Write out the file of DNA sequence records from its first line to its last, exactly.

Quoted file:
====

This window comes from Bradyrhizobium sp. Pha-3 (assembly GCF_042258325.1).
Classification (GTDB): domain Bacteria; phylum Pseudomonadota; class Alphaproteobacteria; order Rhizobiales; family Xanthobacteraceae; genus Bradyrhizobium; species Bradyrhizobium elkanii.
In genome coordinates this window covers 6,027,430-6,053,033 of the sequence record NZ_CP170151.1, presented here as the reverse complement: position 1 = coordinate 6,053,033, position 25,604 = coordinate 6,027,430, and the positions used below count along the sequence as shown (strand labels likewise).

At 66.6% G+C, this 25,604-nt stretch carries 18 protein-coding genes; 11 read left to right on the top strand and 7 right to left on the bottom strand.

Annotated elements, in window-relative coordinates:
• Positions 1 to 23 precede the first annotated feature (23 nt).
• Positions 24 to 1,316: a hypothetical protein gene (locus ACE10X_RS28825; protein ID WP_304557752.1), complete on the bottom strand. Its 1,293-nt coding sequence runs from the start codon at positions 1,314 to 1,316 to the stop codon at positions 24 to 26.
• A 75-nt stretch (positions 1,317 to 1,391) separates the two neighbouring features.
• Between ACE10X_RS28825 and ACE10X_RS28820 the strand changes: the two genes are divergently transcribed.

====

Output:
This window comes from Bradyrhizobium sp. Pha-3 (assembly GCF_042258325.1).
Classification (GTDB): domain Bacteria; phylum Pseudomonadota; class Alphaproteobacteria; order Rhizobiales; family Xanthobacteraceae; genus Bradyrhizobium; species Bradyrhizobium elkanii.
In genome coordinates this window covers 6,027,430-6,053,033 of the sequence record NZ_CP170151.1, presented here as the reverse complement: position 1 = coordinate 6,053,033, position 25,604 = coordinate 6,027,430, and the positions used below count along the sequence as shown (strand labels likewise).

At 66.6% G+C, this 25,604-nt stretch carries 18 protein-coding genes; 11 read left to right on the top strand and 7 right to left on the bottom strand.

Annotated elements, in window-relative coordinates:
• Positions 1 to 23 precede the first annotated feature (23 nt).
• Positions 24 to 1,316: a hypothetical protein gene (locus ACE10X_RS28825; protein ID WP_304557752.1), complete on the bottom strand. Its 1,293-nt coding sequence runs from the start codon at positions 1,314 to 1,316 to the stop codon at positions 24 to 26.
• A 75-nt stretch (positions 1,317 to 1,391) separates the two neighbouring features.
• Between ACE10X_RS28825 and ACE10X_RS28820 the strand changes: the two genes are divergently transcribed.